If it were not for the helpful continuity link, I’d flat out state that Empire is the wrong word to describe this third series. These Daleks have no Empire; as Tarkov says in the quote at the top, they live among us (I know there’s a future audio called Daleks Among Us, but it sounds like a great title for one of these six, frankly). They’re our allies and doctors and confidantes, looming in our very dreams and replacing our family members. Their main aim for most of the series so far amounts to wiping out all records and traces of them so that nobody will think they are a threat, so that they can blur into the background; it’s for that reason alone they want to go to Velyshaa and destroy all the evidence against them. They are an insidious ideology gone rogue, and as we all know, it’s very hard indeed to kill an idea. As Alan Moore says in V for Vendetta, ideas are bulletproof. Of course, they have more than this in mind; there’s still a galaxy-spanning scheme in the form of controlling the NFS mutation and turning patients into Daleks. But even this works, as we see Daleks that spread by infection rather than by straightforward military conquest (something which came up with the varga plants in Dalek War and in Mission to the Unknown). As Dostoyevsky puts it in The Devils, the fire is in the minds of people, not on the roofs of buildings. It’s a victory of the psyche, not the battlefield.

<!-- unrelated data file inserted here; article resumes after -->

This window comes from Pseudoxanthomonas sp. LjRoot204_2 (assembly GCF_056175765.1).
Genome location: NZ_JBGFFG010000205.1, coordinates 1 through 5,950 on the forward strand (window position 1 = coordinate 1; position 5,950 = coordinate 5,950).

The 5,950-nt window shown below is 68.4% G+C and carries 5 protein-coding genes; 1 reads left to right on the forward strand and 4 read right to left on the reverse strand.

The Warriors is a more involving piece than The Demons by far, mostly down to the excellent Scalanis VIII scenes between Kaymee and Carneill in the first 20 minutes: they’re sick, disturbing, thrilling in the way the best Doctor Who can be. It gets a bit lost in the muddle of the second half, but nonetheless the more disturbing tack that the Dalek threat takes on in this instalment makes this, on balance, a good listen. This has overall been an often nuanced, usually engaging series, and it’s a shame I’ve only got one more entry in Dalek Empire III to go.

Other things:
“And what exactly do the Daleks get out of this?”/“WE – DO – THIS – BECAUSE – WE – ARE – YOUR – FRIENDS.” Briggs doesn’t do the subservient-Daleks thing quite as well as David Whitaker, but then very few writers have done, so.
“That’s something I’ve been asking myself for some time.”/“And have you been answering yourself, Provost Carneill?”/“Not exactly, no. I just keep coming up with more questions.”
“I don’t think you’re my dad. You’re not my dad. You’re not. You’re NOT my father!”/“Then who the hell is?”/“I – AM!”
“There are no mirrors in here, are there?” Spine-tingling.
I’ve just noticed something which could back up this whole “blurring of identities” business, and that’s the way each cover displays an image of one of those main characters as set against their negative (exterminated?) visage.
“They’re firing at us!”/“You don’t say.” Ha, a nice joke at the expense of written-for-audio dialogue!
“Did I ever have a daughter?”
“That’s the trouble, isn’t it? We don’t even think of ourselves as people. Not after what’s been done to us.”
Hmm, seeds seem to be sown for Elaria’s sudden but inevitable betrayal in The Future.
A short featurette of extras again – nothing particularly noteworthy.

No comments:

Post a Comment